Distributed Team Management

Katarzyna Lawera

The pandemic has accelerated many processes in various aspects of our lives. It has made the topic of the distributed team the number one issue for all those who deal with the subjects of managing, motivating and maintaining work commitment.

Many texts and studies are being written on the subject, in which management theorists and practitioners point out pitfalls, risks and possible solutions. These visions have in common that nurturing a sense of community is fundamental and most important in managing a distributed team.

Some call this identification with the company. But what exactly is this company that I am supposed to identify with? I always recall one manager who used to say that it’s not the company that solves problems. It’s the people. There is no such thing as a company. There are the people who make it up: people that we like or dislike, form bonds, cooperate or compete with.

So I prefer to talk about building bonds and a sense of belonging. A sense of belonging is one of the basic human needs we satisfy in relationships. It is also strongly linked to the need for security. Being embedded in a group makes us feel safer, more mentally resilient and more eager.

So how do we take care of the feeling of belonging in a team in a situation of remote work?

Let’s start by thinking about what built a sense of belonging before the pandemic ruined our routines. These were very small and sometimes seemingly insignificant things: a good morning smile, a few sentences exchanged while waiting for coffee in the company kitchen, a short conversation when we took our eyes off the monitor for a moment. These brief moments meant that we exchanged information in passing. And this allowed us to know what the people in my team were doing, what they liked, how they spent their last evening, where they were going on holiday. These are things that build bonds and a sense of belonging.

How do we create a space to share such information when we work remotely?
There are different ideas, and each team needs to find the one that works best for them. Some may arrange to meet in real life once a week or every other week. This is obviously not possible for everyone.

Many teams have a practice of starting the day with a short meeting where everyone says what they will be working on today, what they managed to close yesterday and what still needs to be done. And it’s not about daily project teams. It’s about exchanging very general information in a team where people from different projects come together. Such meetings give the feeling that we are starting to work with the whole team. Co-workers wake up and gather their energy, and some face tasks that could not be closed yesterday. It’s a very supportive experience that impacts us even though we don’t even think about it.

I have also encountered the practice of meeting at the end of the week or the end of the day for a general review, but also a looser chat before the weekend. Contrary to fears, people are happy to call in for such meetings and sometimes even spontaneously extend them for casual conversations.

In a scattered team situation, you have to take more care with the emotions in the team. They are harder to spot and harder to react to immediately. However, it is not worth giving in to the temptation to ignore them when something happened a few days ago, and we pretend that it resolved itself. Even if the issue has died down, the unresolved matter will come back and make a mess again. This is why it is vital for a leader to be attentive to conflicts and help resolve them.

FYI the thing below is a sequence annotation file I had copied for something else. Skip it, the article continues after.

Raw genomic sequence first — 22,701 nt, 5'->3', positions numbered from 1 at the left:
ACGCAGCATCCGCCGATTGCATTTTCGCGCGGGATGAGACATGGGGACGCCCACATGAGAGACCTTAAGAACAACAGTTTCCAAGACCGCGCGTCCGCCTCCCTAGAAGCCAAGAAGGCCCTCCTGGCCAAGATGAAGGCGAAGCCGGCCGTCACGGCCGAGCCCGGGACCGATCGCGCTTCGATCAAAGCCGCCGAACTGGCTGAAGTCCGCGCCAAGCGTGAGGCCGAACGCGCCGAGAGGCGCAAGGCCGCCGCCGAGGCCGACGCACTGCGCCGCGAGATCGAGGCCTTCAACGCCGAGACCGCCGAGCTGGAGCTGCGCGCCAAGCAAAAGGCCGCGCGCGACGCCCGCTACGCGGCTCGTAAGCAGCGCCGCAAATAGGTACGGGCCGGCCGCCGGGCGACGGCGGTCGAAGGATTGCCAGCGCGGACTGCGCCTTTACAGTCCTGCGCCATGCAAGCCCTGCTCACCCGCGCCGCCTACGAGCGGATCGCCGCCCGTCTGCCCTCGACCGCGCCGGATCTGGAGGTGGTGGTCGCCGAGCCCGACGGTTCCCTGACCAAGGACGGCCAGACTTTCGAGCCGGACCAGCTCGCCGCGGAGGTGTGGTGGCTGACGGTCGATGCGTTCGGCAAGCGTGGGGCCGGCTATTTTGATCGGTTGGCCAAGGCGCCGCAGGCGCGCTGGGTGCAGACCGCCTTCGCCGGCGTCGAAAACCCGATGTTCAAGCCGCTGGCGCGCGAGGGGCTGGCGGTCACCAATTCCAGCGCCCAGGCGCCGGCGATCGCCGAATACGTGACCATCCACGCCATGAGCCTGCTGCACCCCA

When working remotely, it is essential how we communicate. We use instant messaging, which allows us to send information to the whole team. But the truth about us humans is that if something is to everyone, it is to no one. So-called diffusion of responsibility affects us all, so it’s crucial that the information you’re supposed to communicate in some situations is personalised – sent to a specific person with a headline just for that person. Particularly pay attention to this if it involves an invitation to an event. Ensure that the information has reached everyone and that everyone has understood it well.

Ensure that everyone can benefit from the development programme. It is not enough to announce it. Make sure everyone understands what it is and who is entitled to it. Talk to everyone about what ideas they have for using the training days for themselves, help them understand what they need in their job and how to reach for it.

Set boundaries. We all need boundaries to feel secure in our lives, to know what is within our competence and responsibilities and what is no longer. This sense of certainty is one of the important aspects of commitment. And commitment is built on clearly drawn boundaries.

Communicate clearly what the rules of cooperation in the team are. Point out behaviours that are not acceptable and assertively communicate expectations. This will not always meet with full approval, and you can expect complaints and dissatisfaction. However, if these rules are well thought out and are for good collaboration, be a guardian of them, as they will ultimately give a sense of clarity that helps us all.

And finally, ensure understanding. Try to present the team with a broader vision where they can see what the work they are doing is for, what bigger picture it is embedded in, and how it fits into the company’s goals. Understanding makes us engage differently with tasks and value what we do differently. There is an excellent comparison: If you tell a man to split stones, he will do it and think it is hard work, but if you tell him that the stones he is splitting are for building a temple, he may see a different value in it. Show your people what kind of temples they are building: help them find more meaning in what they are doing.